NewsImmunology

Viral Saboteurs Caught in the Act

Science  27 Feb 1998:
Vol. 279, Issue 5355, pp. 1305
DOI: 10.1126/science.279.5355.1305

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Summary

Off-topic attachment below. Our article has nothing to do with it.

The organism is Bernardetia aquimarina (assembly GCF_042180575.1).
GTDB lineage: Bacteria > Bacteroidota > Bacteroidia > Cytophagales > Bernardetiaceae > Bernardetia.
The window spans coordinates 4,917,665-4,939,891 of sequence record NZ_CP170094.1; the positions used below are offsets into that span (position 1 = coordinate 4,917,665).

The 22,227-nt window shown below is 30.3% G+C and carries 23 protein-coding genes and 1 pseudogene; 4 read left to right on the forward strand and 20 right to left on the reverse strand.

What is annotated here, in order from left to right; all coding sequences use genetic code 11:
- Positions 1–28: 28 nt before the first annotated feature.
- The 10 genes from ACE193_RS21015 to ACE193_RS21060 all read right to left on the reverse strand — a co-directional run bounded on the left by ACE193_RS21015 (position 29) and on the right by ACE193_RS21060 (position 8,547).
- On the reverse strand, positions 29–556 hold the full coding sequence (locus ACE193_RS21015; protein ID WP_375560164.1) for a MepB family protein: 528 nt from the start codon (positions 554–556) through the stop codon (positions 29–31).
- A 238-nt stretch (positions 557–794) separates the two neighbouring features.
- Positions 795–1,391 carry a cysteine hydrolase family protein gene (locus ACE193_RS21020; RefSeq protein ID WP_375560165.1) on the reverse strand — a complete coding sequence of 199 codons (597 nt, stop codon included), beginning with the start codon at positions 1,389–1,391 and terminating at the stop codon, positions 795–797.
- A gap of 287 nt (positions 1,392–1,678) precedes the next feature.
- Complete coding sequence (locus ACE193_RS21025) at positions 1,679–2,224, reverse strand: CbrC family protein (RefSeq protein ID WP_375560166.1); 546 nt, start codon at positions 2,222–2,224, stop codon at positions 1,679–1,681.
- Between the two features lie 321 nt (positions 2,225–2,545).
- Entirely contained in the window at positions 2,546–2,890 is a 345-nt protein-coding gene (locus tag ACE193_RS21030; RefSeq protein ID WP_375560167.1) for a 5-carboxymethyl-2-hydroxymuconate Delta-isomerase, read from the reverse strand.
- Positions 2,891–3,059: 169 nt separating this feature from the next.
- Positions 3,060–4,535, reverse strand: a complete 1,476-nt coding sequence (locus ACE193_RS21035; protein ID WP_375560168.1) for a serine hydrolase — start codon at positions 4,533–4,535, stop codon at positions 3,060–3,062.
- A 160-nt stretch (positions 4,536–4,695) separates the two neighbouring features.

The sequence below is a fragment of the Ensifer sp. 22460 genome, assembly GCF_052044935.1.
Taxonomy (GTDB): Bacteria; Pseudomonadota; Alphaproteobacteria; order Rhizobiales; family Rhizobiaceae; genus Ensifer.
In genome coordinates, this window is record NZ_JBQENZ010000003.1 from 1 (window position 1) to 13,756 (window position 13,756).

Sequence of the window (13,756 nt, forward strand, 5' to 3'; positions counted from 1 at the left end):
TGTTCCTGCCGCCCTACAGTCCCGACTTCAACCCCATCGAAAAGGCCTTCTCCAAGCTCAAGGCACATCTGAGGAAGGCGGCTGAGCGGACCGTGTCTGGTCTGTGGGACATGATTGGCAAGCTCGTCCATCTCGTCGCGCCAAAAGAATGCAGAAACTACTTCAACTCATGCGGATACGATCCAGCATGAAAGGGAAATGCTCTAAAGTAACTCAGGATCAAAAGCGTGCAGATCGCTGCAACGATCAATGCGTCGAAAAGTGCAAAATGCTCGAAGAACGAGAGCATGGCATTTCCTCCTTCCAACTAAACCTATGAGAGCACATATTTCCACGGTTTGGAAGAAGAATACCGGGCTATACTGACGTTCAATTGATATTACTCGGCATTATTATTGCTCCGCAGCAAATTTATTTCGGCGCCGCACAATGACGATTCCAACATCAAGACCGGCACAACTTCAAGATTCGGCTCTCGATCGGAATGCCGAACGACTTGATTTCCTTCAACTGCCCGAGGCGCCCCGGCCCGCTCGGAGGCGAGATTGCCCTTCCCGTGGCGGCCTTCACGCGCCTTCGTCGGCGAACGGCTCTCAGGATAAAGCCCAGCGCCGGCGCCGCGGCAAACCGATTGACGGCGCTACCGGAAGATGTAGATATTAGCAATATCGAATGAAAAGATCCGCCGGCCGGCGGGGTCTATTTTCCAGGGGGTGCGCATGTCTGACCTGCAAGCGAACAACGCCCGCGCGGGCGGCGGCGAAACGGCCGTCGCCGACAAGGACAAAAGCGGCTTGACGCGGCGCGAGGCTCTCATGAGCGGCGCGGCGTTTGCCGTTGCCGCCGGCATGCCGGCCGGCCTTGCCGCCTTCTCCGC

Viruses often mimic normal host proteins to help them evade detection by the host immune system, but when the immune system catches on, immunologists think the resulting immune attack may damage host cells as well as the virus. On page 1344, immunologists provide the first conclusive evidence that such "molecular mimicry" can cause autoimmune disease. The group found that herpes stromal keratitis, a common autoimmune disease of the eye triggered by herpes simplex virus 1 that can cause blindness by clouding the cornea, is much more likely to develop in mice if the infecting virus carries a particular protein segment that closely resembles part of a protein found on the animals' corneal cells than if that viral segment is removed. By pointing to the protein that is the initial trigger for the autoimmune attack, the work may also help researchers design more specific therapies for blunting it.

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